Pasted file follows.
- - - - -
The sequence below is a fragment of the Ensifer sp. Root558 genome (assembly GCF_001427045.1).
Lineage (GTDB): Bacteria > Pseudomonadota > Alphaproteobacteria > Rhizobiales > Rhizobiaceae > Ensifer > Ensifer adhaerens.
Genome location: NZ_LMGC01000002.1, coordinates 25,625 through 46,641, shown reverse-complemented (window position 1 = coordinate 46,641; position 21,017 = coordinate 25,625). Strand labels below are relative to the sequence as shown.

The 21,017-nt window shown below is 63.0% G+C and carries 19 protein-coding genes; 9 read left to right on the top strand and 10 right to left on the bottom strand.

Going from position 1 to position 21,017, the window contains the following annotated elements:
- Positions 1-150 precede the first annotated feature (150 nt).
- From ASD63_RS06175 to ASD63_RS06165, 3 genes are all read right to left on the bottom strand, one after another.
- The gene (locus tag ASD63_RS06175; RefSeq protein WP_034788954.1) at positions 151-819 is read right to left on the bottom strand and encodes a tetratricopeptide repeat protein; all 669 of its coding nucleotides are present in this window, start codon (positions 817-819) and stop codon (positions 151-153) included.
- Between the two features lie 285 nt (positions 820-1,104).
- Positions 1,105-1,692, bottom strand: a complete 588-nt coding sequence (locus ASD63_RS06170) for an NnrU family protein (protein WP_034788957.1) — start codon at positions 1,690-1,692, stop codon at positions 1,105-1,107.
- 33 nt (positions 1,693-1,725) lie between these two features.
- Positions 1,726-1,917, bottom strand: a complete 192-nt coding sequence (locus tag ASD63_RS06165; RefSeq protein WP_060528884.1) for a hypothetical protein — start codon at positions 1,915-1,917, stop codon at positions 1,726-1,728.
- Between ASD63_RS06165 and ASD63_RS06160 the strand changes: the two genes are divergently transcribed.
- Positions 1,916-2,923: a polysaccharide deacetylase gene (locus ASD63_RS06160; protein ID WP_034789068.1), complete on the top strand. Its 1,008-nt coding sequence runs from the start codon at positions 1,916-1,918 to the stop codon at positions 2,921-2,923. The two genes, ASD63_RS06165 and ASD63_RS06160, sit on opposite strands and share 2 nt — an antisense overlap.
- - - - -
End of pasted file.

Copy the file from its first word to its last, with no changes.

The sequence below is a fragment of the Ensifer sp. Root558 genome (assembly GCF_001427045.1).
Lineage (GTDB): Bacteria > Pseudomonadota > Alphaproteobacteria > Rhizobiales > Rhizobiaceae > Ensifer > Ensifer adhaerens.
Genome location: NZ_LMGC01000002.1, coordinates 25,625 through 46,641, shown reverse-complemented (window position 1 = coordinate 46,641; position 21,017 = coordinate 25,625). Strand labels below are relative to the sequence as shown.

The 21,017-nt window shown below is 63.0% G+C and carries 19 protein-coding genes; 9 read left to right on the top strand and 10 right to left on the bottom strand.

Going from position 1 to position 21,017, the window contains the following annotated elements:
- Positions 1-150 precede the first annotated feature (150 nt).
- From ASD63_RS06175 to ASD63_RS06165, 3 genes are all read right to left on the bottom strand, one after another.
- The gene (locus tag ASD63_RS06175; RefSeq protein WP_034788954.1) at positions 151-819 is read right to left on the bottom strand and encodes a tetratricopeptide repeat protein; all 669 of its coding nucleotides are present in this window, start codon (positions 817-819) and stop codon (positions 151-153) included.
- Between the two features lie 285 nt (positions 820-1,104).
- Positions 1,105-1,692, bottom strand: a complete 588-nt coding sequence (locus ASD63_RS06170) for an NnrU family protein (protein WP_034788957.1) — start codon at positions 1,690-1,692, stop codon at positions 1,105-1,107.
- 33 nt (positions 1,693-1,725) lie between these two features.
- Positions 1,726-1,917, bottom strand: a complete 192-nt coding sequence (locus tag ASD63_RS06165; RefSeq protein WP_060528884.1) for a hypothetical protein — start codon at positions 1,915-1,917, stop codon at positions 1,726-1,728.
- Between ASD63_RS06165 and ASD63_RS06160 the strand changes: the two genes are divergently transcribed.
- Positions 1,916-2,923: a polysaccharide deacetylase gene (locus ASD63_RS06160; protein ID WP_034789068.1), complete on the top strand. Its 1,008-nt coding sequence runs from the start codon at positions 1,916-1,918 to the stop codon at positions 2,921-2,923. The two genes, ASD63_RS06165 and ASD63_RS06160, sit on opposite strands and share 2 nt — an antisense overlap.